With most Filipinos now preferring to fly instead of ride ships, trains or buses, how safe are airlines in the Philippines?
A confidential report obtained by annalyn.net from PSA, an international business risk consultancy group, states that Philippine Airlines (PAL) remains the country’s most reliable carrier. It is so far the only one to pass stringent audits by the International Civil Aviation Organization (ICAO) and the IATA Operational Safety Audit for the past three years. PAL planes are serviced by the Lufthansa Technik Philippines which is a subsidiary of a global leader in aircraft and engine maintenance.
PAL’s record of 1.71 million flights since 1970 and its last fatal accident in 1994 puts it above Garuda Indonesia and slightly below Thai Airways in terms of safety in the Asia-Pacific region.
The fleet of Cebu Pacific or 5J is being maintained by SIA Engineering Co. Ltd. from Singapore, the same company which services Cathay Pacific, Delta, Air Canada and FedEx. The only thorn in Cebu Pacific’s record is the fatal crash of all 104 passengers onboard 5J Flight 387 bound for Cagayan de Oro in 1998. This was attributed to pilot error.
Zest Airways has a fleet of four Airbus 319/320 and four Modern Ark 60 (MA60) for its 20 destinations nationwide. But what is being put in question are its Made in China MA60s which are cheap and have a poor industry reputation with regards to “safety standards and design quality.” It doesn’t help that it is mostly poor countries which have ordered the MA60, among them Myanmar, Laos, Congo, Sri Lanka, Tajikistan, Zambia, and Zimbabwe, among others. ZestAir has had two incidents of overshooting the runway in Boracay using the MA60.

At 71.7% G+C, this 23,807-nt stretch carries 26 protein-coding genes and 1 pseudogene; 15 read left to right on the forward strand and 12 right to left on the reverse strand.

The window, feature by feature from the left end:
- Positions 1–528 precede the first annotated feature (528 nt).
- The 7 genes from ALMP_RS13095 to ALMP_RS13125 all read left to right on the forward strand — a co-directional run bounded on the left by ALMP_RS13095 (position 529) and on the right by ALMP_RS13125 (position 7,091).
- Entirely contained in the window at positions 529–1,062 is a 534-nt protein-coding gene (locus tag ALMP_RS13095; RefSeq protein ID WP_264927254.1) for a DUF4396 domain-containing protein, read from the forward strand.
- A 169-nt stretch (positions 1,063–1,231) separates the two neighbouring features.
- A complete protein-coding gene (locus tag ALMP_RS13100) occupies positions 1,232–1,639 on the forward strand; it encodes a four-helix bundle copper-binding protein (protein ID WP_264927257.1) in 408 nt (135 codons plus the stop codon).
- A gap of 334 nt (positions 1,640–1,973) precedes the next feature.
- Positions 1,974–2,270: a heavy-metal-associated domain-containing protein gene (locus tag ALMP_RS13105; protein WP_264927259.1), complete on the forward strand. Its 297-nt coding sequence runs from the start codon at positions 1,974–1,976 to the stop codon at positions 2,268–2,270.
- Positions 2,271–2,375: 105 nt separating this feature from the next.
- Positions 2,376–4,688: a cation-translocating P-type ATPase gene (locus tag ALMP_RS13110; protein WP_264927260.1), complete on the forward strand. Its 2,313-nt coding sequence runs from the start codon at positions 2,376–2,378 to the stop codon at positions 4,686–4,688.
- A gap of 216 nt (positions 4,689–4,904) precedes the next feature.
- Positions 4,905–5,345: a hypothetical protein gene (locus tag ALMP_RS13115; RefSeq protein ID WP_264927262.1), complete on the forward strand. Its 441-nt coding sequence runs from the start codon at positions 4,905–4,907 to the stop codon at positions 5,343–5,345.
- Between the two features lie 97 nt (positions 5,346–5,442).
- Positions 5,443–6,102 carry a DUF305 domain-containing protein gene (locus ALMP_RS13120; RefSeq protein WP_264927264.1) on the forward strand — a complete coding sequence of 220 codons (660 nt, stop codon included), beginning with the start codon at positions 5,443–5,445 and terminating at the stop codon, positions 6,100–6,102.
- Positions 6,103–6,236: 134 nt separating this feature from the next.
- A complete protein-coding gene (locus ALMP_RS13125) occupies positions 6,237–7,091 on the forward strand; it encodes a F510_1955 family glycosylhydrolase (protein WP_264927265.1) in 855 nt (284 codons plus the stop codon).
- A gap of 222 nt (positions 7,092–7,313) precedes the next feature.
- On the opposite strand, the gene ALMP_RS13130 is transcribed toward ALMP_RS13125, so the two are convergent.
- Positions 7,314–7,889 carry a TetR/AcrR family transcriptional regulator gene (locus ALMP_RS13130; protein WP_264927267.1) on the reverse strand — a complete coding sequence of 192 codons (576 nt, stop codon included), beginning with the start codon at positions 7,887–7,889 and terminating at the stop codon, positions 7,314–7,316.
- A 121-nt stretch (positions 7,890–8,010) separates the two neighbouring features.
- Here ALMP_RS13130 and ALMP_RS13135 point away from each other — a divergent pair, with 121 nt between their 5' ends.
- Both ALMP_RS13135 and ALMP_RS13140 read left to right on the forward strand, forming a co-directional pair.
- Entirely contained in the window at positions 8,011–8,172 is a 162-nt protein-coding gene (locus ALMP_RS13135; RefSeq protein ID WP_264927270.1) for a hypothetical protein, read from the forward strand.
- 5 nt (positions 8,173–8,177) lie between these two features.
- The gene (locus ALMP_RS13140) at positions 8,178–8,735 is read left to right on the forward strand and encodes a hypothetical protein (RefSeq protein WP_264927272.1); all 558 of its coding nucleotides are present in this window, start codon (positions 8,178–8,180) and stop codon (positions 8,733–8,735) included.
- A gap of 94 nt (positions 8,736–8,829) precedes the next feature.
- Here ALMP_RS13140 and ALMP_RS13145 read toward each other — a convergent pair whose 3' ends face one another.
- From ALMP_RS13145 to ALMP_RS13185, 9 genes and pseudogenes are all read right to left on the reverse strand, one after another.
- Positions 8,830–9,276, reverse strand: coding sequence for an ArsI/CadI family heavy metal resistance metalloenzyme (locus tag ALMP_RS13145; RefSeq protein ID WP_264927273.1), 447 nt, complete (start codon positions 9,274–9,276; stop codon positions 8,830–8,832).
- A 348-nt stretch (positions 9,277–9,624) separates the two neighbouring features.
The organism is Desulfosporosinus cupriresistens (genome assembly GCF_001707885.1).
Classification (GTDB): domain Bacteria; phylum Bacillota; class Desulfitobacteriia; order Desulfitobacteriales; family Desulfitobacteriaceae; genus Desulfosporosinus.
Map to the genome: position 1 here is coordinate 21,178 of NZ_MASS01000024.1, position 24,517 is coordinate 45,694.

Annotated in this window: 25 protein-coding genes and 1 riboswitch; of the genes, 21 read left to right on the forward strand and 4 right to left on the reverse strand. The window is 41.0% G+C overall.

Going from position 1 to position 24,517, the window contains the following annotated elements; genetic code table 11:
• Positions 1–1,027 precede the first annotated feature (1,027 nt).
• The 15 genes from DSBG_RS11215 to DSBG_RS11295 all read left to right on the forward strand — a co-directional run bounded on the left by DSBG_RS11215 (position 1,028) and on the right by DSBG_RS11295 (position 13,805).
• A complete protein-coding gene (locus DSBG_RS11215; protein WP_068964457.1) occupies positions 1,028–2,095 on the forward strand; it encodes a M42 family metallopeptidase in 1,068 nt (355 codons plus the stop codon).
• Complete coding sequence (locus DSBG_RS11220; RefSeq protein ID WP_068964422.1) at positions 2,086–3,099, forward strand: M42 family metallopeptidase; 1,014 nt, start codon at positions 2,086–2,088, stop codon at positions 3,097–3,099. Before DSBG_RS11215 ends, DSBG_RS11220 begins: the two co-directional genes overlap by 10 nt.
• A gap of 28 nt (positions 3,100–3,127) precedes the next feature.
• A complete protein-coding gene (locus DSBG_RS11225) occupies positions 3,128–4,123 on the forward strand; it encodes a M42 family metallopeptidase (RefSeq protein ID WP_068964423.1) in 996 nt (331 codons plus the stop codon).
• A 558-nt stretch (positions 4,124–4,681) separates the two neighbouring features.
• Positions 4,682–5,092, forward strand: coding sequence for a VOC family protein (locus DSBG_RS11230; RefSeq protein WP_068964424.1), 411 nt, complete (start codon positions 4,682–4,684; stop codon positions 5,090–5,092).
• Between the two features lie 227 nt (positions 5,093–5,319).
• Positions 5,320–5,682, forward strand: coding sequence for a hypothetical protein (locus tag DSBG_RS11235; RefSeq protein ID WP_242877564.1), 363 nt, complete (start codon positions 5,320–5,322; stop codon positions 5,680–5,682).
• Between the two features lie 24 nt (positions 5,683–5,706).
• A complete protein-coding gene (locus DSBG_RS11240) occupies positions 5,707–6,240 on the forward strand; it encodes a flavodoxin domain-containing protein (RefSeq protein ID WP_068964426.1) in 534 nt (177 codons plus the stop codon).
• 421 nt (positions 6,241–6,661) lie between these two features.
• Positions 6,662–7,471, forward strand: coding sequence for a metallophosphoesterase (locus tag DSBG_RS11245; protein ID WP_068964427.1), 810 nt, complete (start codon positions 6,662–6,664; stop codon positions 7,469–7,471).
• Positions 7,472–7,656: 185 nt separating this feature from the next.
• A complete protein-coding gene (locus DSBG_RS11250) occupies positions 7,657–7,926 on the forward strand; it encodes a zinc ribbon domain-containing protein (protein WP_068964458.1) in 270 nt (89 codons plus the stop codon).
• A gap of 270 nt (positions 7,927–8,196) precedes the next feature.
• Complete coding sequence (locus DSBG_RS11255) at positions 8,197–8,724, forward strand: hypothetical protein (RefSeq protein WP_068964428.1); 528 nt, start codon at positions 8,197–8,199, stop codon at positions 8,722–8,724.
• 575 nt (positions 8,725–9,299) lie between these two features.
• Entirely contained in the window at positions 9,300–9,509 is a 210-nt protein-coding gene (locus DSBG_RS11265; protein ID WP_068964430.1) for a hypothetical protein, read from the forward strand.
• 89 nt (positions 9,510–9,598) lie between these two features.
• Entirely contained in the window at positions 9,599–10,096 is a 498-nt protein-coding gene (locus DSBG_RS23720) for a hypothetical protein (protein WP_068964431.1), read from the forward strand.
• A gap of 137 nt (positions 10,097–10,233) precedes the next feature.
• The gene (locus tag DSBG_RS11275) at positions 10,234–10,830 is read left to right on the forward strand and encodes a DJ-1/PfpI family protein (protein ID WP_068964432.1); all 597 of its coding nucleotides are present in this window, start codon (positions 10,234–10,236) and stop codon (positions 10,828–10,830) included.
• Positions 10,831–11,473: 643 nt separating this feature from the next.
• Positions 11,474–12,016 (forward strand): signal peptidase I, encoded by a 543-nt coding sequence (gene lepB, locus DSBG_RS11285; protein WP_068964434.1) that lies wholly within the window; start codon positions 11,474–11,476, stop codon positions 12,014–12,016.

Airphil Express (formerly Air Philippines) is considered to have a “mixed safety record” but is seen to have improved ever since it became a sister company of PAL and received the same maintenance regimen. The Air Philippines plane crash in Davao in 2000 which killed all 131 people onboard was considered the worst air accident in Philippine history. The crash was believed to have been caused by “counterfeit and faulty aircraft parts.”
SEAIR, which boasts of having the fastest flight time to Boracay at 35 minutes, has been hounded of late by safety concerns which have been voiced by no less than the Civil Aviation Authority of the Philippines and the European Aviation Safety Agency. It was in 2010 when the CAAP ordered the grounding of all 14 LET 410 in the country for failing to “meet international aviation standards.” Six of the LET 410s were owned by SEAIR. A Dornier 328-100 turbo prop that was sold to the company was also questioned, since it was meant for test flights only, not commercial purposes because of its “poor condition.” A minor accident involving a SEAIR aircraft in August 2009 at NAIA was blamed on “poor maintenance checks and faulty parts.”